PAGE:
Northern Gardening forum: Fast Growing & Northern Hardy

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South Dakota (Zone 4a)
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sassafrass
Aug 29, 2011 10:57 PM CST
Ideas for trees I do need, PLEASE.

I had a really nice shaded area & decided to start a shade garden. So the DH killed the grass about a week or 2 ago & this weekend he tilled it up. We put 4 wheelbarrow's full of old chicken pooo in there & mixed it real good. The next day I'm out just a trimming away on the tree trunks to make em all look nice before I get the plants in there, because I'm a clutz & would surely step on one. I found many of the trees to be rotting in the middles. One in particular had a slit up the side about 15 ft high, & of course we didnt figure it would make it through this yrs. winter. (There was a danger of it falling on my house) So we called the neighbor & he helped bring it down, although it really did not need much help, & it also took out another one besides it. So now I am on the hunt, for some more trees. We have 5 more of those same kinds right up close to the house, with 3 for sure going to need removal in the next yr or 2 (hopefully it will last that long) I'd sure appreciate some suggestions.

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[Last edited by sassafrass - Aug 29, 2011 5:58 PM (+)]
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Name: Christine
Southeastern MN (Zone 4a)
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Christine27360
Aug 30, 2011 11:58 AM CST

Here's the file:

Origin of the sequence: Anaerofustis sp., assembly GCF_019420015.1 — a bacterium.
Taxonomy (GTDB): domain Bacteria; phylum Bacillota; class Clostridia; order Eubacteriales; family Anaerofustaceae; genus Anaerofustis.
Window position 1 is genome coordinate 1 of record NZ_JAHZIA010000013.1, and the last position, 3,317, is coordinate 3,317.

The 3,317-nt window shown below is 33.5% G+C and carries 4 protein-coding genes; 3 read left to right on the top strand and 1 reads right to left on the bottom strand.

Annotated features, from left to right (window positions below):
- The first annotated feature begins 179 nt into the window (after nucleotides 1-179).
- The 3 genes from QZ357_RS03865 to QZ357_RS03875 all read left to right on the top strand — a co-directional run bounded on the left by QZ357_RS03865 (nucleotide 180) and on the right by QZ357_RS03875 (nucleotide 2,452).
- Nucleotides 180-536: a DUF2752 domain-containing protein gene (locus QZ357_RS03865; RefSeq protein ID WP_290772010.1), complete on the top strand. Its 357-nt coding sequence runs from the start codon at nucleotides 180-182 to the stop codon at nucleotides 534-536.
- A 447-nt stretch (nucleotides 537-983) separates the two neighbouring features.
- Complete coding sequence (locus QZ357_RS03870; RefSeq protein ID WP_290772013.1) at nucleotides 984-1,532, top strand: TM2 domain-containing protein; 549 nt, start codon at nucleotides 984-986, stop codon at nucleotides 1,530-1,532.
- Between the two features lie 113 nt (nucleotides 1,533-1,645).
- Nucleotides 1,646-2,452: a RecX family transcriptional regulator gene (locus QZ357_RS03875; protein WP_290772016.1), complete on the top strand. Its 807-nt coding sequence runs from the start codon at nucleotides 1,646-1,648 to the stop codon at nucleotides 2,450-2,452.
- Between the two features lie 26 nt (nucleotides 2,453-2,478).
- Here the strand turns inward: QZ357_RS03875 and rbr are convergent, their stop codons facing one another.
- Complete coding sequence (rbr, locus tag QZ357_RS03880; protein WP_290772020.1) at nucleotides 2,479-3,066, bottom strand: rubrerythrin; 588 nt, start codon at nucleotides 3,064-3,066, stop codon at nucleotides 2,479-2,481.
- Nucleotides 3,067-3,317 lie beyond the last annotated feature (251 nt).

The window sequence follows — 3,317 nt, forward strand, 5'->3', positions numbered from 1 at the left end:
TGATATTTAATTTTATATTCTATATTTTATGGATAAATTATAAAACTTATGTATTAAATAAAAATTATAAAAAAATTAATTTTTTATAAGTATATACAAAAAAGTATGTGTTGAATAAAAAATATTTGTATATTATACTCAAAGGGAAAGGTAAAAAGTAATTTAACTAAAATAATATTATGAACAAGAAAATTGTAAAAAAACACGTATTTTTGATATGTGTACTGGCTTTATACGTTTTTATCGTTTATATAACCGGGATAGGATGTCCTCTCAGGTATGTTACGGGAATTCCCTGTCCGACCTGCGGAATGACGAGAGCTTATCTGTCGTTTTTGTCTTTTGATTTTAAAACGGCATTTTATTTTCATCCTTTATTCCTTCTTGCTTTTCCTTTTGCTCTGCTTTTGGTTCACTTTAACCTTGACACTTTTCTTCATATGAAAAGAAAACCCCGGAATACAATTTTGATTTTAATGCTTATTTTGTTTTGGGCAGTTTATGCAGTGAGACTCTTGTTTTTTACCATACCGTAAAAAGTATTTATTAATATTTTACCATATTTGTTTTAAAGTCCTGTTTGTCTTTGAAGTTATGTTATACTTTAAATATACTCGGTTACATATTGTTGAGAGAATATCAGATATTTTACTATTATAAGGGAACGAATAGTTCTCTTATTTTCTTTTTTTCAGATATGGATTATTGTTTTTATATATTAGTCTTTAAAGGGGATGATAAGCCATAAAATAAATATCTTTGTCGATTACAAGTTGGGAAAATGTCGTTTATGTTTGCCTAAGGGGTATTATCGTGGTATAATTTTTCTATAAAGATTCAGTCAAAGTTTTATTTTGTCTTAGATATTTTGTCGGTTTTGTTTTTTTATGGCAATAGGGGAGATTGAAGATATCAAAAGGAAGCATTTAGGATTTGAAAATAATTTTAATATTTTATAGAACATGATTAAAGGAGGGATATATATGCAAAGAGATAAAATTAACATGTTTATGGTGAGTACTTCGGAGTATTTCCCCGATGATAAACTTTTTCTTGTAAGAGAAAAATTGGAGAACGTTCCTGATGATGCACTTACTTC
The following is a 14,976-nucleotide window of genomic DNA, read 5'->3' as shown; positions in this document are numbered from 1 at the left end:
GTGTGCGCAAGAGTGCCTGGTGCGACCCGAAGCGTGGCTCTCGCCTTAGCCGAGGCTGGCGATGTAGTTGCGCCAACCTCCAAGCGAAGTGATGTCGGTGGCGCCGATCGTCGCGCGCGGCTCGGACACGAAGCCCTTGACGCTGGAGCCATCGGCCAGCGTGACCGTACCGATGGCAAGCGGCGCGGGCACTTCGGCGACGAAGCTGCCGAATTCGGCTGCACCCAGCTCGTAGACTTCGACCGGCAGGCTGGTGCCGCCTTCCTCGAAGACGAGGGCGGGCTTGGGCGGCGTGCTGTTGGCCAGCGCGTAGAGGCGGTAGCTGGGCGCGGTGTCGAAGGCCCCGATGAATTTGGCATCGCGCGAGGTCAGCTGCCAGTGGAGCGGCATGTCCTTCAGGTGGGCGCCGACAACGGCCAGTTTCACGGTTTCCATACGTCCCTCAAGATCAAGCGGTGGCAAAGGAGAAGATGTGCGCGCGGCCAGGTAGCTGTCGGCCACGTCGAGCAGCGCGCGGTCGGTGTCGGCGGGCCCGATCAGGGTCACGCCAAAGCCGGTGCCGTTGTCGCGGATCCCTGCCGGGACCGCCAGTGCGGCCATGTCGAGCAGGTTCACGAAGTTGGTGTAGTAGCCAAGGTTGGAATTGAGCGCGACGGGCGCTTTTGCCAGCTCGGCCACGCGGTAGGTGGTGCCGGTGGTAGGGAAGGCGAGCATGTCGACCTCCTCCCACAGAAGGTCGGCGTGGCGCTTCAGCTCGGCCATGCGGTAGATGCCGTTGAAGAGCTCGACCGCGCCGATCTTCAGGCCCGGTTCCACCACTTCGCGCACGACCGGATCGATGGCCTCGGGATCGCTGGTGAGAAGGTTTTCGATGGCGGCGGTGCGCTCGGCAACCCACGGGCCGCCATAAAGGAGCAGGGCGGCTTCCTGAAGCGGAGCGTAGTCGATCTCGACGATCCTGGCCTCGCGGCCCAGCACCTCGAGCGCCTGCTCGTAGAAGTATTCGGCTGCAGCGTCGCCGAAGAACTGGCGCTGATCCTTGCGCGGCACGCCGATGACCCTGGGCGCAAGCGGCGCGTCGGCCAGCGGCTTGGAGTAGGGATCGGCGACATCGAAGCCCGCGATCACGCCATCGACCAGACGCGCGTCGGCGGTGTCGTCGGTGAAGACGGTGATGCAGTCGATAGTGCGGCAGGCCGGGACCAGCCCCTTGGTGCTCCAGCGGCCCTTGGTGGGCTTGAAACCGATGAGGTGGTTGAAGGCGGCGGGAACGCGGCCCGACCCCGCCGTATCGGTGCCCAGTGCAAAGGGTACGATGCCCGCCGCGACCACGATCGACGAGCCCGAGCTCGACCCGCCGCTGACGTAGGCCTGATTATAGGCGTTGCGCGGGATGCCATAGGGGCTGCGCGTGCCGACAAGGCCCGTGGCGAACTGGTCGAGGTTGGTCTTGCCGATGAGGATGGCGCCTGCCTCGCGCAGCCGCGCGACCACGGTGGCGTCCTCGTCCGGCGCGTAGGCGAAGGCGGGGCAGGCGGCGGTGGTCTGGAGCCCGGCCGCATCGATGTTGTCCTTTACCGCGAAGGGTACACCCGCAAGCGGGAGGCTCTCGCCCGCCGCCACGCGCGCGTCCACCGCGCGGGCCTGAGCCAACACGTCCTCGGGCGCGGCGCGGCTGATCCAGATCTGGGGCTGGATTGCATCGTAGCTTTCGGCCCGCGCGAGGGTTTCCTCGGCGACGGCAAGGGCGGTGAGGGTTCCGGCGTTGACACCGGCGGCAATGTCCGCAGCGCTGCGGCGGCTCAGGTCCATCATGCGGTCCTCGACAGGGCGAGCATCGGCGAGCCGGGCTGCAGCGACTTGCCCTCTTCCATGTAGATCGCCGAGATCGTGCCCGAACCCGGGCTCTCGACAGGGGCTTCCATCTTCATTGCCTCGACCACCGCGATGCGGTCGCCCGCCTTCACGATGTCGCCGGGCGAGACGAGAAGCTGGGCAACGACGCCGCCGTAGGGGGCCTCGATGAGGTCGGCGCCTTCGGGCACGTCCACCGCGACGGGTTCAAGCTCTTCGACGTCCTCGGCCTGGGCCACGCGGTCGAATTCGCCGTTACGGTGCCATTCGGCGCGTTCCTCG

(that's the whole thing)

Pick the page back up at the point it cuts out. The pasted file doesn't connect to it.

Oh NO!!! I hate when that happens!

Okay well poplar trees are fast growing but more straight up -- Ash trees are also fairly fast.

Here's a few interesting links:
http://www.ehow.com/list_7490210_fastgrowing-hardy-trees.htm...
http://www.fast-growing-trees.com/ShadeTrees.htm?gclid=CJz35...
"Remember this: Whoever sows sparingly will also reap sparingly, and whoever sows generously will also reap generously."
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[Last edited by Christine27360 - Aug 30, 2011 7:02 AM (+)]
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South Dakota (Zone 4a)
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sassafrass
Aug 30, 2011 2:07 PM CST
perfect .. thank you,

the ones that are rotting out are an ash tree, so maybe I'll try a few different ones... leaning towards Red Oak, Red Maple, Honeylocust & Paper Birch.
Thanks again.
Name: Christine
Southeastern MN (Zone 4a)
Charter ATP Member Heucheras I was one of the first 300 contributors to the plant database! Garden Ideas: Level 2 I sent a postcard to Randy! Keeps Horses
Region: Minnesota Birds Raises cows Cat Lover Hostas Farmer
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Christine27360
Aug 30, 2011 3:51 PM CST
Any time -- we have some really tall Basswood trees in my front lawn and they go hollow in the middle too! We had a few go down over the past 10 years! Gotta get some replacements too!
"Remember this: Whoever sows sparingly will also reap sparingly, and whoever sows generously will also reap generously."
2 Corinthians 9:6
Name: Cherie or CeCe Coogan
Wisconsin USA (Zone 5b)
the faster I go the behinder I get.
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CherieCoogan
Aug 30, 2011 10:02 PM CST
All good choices but oaks are pretty slow growing. Quaking Aspens are pretty fast and from what I see of the blasted seedlings not real particulat about sun/shade issues............